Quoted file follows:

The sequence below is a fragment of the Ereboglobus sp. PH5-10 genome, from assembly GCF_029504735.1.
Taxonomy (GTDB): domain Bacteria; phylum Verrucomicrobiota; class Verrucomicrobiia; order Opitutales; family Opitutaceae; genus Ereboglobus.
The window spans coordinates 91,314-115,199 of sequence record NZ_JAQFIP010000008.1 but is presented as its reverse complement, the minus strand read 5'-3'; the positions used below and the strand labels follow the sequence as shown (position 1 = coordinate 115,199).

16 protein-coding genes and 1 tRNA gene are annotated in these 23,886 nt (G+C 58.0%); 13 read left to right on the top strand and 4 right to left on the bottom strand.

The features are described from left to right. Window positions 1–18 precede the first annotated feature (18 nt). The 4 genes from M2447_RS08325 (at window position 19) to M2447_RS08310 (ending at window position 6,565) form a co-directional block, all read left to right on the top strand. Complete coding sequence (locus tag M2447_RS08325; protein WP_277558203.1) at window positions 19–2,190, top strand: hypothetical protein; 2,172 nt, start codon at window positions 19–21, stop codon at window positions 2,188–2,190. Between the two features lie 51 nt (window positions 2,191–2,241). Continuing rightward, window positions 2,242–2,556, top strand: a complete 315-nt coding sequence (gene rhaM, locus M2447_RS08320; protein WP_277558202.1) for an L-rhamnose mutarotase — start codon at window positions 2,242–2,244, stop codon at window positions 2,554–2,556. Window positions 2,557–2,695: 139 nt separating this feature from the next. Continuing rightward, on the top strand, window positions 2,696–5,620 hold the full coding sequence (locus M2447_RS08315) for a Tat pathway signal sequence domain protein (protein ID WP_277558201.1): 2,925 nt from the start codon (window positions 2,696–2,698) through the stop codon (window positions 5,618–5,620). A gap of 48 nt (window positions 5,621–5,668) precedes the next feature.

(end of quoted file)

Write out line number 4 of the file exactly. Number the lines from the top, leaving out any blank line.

16 protein-coding genes and 1 tRNA gene are annotated in these 23,886 nt (G+C 58.0%); 13 read left to right on the top strand and 4 right to left on the bottom strand.